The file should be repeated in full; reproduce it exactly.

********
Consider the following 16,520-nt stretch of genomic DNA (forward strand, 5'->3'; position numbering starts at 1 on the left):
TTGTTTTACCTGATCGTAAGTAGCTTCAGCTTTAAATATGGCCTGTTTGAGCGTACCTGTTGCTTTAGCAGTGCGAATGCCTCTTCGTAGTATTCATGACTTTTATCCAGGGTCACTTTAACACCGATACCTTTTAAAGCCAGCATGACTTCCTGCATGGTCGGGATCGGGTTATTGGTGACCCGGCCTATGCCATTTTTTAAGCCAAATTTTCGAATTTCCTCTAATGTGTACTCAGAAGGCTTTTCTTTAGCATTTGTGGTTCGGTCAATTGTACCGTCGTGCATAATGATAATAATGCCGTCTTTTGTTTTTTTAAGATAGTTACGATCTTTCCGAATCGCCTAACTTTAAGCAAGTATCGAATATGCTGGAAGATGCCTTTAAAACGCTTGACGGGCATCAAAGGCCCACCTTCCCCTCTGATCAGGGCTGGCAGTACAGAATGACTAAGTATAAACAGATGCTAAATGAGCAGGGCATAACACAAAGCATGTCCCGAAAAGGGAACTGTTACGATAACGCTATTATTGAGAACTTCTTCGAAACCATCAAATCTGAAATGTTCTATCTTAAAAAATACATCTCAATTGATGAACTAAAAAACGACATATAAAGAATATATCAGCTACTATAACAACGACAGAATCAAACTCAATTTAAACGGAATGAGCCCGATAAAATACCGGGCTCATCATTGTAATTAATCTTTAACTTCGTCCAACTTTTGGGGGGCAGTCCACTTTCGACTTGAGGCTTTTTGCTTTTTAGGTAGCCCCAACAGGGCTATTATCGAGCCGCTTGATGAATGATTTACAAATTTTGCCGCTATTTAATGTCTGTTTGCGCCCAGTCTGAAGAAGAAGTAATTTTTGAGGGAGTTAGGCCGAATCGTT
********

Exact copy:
Consider the following 16,520-nt stretch of genomic DNA (forward strand, 5'->3'; position numbering starts at 1 on the left):
TTGTTTTACCTGATCGTAAGTAGCTTCAGCTTTAAATATGGCCTGTTTGAGCGTACCTGTTGCTTTAGCAGTGCGAATGCCTCTTCGTAGTATTCATGACTTTTATCCAGGGTCACTTTAACACCGATACCTTTTAAAGCCAGCATGACTTCCTGCATGGTCGGGATCGGGTTATTGGTGACCCGGCCTATGCCATTTTTTAAGCCAAATTTTCGAATTTCCTCTAATGTGTACTCAGAAGGCTTTTCTTTAGCATTTGTGGTTCGGTCAATTGTACCGTCGTGCATAATGATAATAATGCCGTCTTTTGTTTTTTTAAGATAGTTACGATCTTTCCGAATCGCCTAACTTTAAGCAAGTATCGAATATGCTGGAAGATGCCTTTAAAACGCTTGACGGGCATCAAAGGCCCACCTTCCCCTCTGATCAGGGCTGGCAGTACAGAATGACTAAGTATAAACAGATGCTAAATGAGCAGGGCATAACACAAAGCATGTCCCGAAAAGGGAACTGTTACGATAACGCTATTATTGAGAACTTCTTCGAAACCATCAAATCTGAAATGTTCTATCTTAAAAAATACATCTCAATTGATGAACTAAAAAACGACATATAAAGAATATATCAGCTACTATAACAACGACAGAATCAAACTCAATTTAAACGGAATGAGCCCGATAAAATACCGGGCTCATCATTGTAATTAATCTTTAACTTCGTCCAACTTTTGGGGGGCAGTCCACTTTCGACTTGAGGCTTTTTGCTTTTTAGGTAGCCCCAACAGGGCTATTATCGAGCCGCTTGATGAATGATTTACAAATTTTGCCGCTATTTAATGTCTGTTTGCGCCCAGTCTGAAGAAGAAGTAATTTTTGAGGGAGTTAGGCCGAATCGTT